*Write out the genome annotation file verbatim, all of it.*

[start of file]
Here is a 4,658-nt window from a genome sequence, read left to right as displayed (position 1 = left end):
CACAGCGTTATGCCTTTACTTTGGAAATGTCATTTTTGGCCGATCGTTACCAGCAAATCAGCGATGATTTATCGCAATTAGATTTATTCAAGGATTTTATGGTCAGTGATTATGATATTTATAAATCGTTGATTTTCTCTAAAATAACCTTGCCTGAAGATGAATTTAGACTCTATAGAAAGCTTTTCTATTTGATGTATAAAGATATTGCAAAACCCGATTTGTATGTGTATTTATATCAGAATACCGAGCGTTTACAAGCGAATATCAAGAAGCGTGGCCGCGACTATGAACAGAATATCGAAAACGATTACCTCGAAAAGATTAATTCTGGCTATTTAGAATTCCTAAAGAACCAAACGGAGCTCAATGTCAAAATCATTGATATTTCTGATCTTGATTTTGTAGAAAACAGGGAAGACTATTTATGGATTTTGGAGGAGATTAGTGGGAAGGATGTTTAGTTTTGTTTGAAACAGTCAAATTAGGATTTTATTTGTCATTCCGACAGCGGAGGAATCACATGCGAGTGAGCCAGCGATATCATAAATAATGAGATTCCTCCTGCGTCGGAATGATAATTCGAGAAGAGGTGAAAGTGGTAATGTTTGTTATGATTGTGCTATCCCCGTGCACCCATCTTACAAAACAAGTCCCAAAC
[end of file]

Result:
Here is a 4,658-nt window from a genome sequence, read left to right as displayed (position 1 = left end):
CACAGCGTTATGCCTTTACTTTGGAAATGTCATTTTTGGCCGATCGTTACCAGCAAATCAGCGATGATTTATCGCAATTAGATTTATTCAAGGATTTTATGGTCAGTGATTATGATATTTATAAATCGTTGATTTTCTCTAAAATAACCTTGCCTGAAGATGAATTTAGACTCTATAGAAAGCTTTTCTATTTGATGTATAAAGATATTGCAAAACCCGATTTGTATGTGTATTTATATCAGAATACCGAGCGTTTACAAGCGAATATCAAGAAGCGTGGCCGCGACTATGAACAGAATATCGAAAACGATTACCTCGAAAAGATTAATTCTGGCTATTTAGAATTCCTAAAGAACCAAACGGAGCTCAATGTCAAAATCATTGATATTTCTGATCTTGATTTTGTAGAAAACAGGGAAGACTATTTATGGATTTTGGAGGAGATTAGTGGGAAGGATGTTTAGTTTTGTTTGAAACAGTCAAATTAGGATTTTATTTGTCATTCCGACAGCGGAGGAATCACATGCGAGTGAGCCAGCGATATCATAAATAATGAGATTCCTCCTGCGTCGGAATGATAATTCGAGAAGAGGTGAAAGTGGTAATGTTTGTTATGATTGTGCTATCCCCGTGCACCCATCTTACAAAACAAGTCCCAAAC